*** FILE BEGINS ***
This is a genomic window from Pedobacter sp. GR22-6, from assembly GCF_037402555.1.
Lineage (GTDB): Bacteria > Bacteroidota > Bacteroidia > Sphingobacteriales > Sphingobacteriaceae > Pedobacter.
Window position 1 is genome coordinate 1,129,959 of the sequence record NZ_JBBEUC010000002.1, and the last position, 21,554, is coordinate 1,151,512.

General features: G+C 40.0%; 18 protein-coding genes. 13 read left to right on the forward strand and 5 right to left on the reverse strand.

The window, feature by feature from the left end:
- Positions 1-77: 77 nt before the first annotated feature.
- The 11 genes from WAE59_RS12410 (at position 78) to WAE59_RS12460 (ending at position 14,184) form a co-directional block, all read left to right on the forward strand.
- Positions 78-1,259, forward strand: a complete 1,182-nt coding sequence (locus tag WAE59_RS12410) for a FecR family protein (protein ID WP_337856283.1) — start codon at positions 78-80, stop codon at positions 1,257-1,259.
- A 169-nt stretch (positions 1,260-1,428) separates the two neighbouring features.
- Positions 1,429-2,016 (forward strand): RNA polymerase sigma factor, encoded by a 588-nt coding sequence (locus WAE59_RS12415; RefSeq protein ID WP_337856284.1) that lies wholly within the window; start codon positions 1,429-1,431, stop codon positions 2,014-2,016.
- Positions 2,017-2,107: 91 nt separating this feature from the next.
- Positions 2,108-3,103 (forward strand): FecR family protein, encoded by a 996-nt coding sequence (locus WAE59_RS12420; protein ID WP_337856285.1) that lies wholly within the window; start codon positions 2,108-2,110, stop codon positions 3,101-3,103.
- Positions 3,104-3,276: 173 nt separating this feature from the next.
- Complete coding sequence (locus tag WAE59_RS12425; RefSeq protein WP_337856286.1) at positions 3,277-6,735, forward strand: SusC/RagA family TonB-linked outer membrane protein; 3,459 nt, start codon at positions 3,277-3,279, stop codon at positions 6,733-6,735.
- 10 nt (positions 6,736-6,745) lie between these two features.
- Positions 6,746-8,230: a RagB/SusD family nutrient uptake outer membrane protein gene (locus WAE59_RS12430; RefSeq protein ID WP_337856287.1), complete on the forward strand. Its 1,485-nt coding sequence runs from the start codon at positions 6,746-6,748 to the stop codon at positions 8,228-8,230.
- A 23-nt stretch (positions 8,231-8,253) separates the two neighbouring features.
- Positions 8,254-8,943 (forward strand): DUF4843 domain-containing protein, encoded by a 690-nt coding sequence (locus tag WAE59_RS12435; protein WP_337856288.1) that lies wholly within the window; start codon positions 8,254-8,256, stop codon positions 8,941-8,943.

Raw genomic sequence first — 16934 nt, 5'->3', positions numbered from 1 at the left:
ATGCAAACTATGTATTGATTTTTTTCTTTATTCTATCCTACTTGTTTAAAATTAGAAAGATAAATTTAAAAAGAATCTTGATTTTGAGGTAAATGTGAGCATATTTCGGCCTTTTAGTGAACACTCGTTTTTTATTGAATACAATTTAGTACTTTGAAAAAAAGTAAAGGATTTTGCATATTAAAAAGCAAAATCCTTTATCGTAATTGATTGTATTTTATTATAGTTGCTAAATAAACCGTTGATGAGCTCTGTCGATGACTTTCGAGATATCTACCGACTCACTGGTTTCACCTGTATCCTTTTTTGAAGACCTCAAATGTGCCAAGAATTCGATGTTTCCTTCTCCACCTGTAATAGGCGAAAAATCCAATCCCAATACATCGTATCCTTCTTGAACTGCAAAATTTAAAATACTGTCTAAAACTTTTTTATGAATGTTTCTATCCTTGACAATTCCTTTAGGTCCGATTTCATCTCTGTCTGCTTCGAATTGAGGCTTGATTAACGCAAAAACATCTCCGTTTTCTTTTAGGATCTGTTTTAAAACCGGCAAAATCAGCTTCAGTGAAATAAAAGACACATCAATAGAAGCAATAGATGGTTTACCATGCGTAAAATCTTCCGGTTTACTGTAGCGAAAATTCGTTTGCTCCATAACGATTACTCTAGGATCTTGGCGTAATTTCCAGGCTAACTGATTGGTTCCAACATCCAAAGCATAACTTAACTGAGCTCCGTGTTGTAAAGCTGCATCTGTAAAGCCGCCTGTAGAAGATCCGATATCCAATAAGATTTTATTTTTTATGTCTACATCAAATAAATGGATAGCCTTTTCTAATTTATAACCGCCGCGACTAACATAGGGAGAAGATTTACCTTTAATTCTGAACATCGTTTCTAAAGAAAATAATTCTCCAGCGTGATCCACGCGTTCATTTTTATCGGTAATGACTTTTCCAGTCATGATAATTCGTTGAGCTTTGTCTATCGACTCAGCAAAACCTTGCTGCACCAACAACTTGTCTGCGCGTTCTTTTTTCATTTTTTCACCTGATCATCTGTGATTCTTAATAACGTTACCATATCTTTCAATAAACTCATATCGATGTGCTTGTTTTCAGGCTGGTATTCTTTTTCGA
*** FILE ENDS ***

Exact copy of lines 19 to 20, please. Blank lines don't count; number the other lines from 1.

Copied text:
Raw genomic sequence first — 16934 nt, 5'->3', positions numbered from 1 at the left:
ATGCAAACTATGTATTGATTTTTTTCTTTATTCTATCCTACTTGTTTAAAATTAGAAAGATAAATTTAAAAAGAATCTTGATTTTGAGGTAAATGTGAGCATATTTCGGCCTTTTAGTGAACACTCGTTTTTTATTGAATACAATTTAGTACTTTGAAAAAAAGTAAAGGATTTTGCATATTAAAAAGCAAAATCCTTTATCGTAATTGATTGTATTTTATTATAGTTGCTAAATAAACCGTTGATGAGCTCTGTCGATGACTTTCGAGATATCTACCGACTCACTGGTTTCACCTGTATCCTTTTTTGAAGACCTCAAATGTGCCAAGAATTCGATGTTTCCTTCTCCACCTGTAATAGGCGAAAAATCCAATCCCAATACATCGTATCCTTCTTGAACTGCAAAATTTAAAATACTGTCTAAAACTTTTTTATGAATGTTTCTATCCTTGACAATTCCTTTAGGTCCGATTTCATCTCTGTCTGCTTCGAATTGAGGCTTGATTAACGCAAAAACATCTCCGTTTTCTTTTAGGATCTGTTTTAAAACCGGCAAAATCAGCTTCAGTGAAATAAAAGACACATCAATAGAAGCAATAGATGGTTTACCATGCGTAAAATCTTCCGGTTTACTGTAGCGAAAATTCGTTTGCTCCATAACGATTACTCTAGGATCTTGGCGTAATTTCCAGGCTAACTGATTGGTTCCAACATCCAAAGCATAACTTAACTGAGCTCCGTGTTGTAAAGCTGCATCTGTAAAGCCGCCTGTAGAAGATCCGATATCCAATAAGATTTTATTTTTTATGTCTACATCAAATAAATGGATAGCCTTTTCTAATTTATAACCGCCGCGACTAACATAGGGAGAAGATTTACCTTTAATTCTGAACATCGTTTCTAAAGAAAATAATTCTCCAGCGTGATCCACGCGTTCATTTTTATCGGTAATGACTTTTCCAGTCATGATAATTCGTTGAGCTTTGTCTATCGACTCAGCAAAACCTTGCTGCACCAACAACTTGTCTGCGCGTTCTTTTTTCATTTTTTCACCTGATCATCTGTGATTCTTAATAACGTTACCATATCTTTCAATAAACTCATATCGATGTGCTTGTTTTCAGGCTGGTATTCTTTTTCGA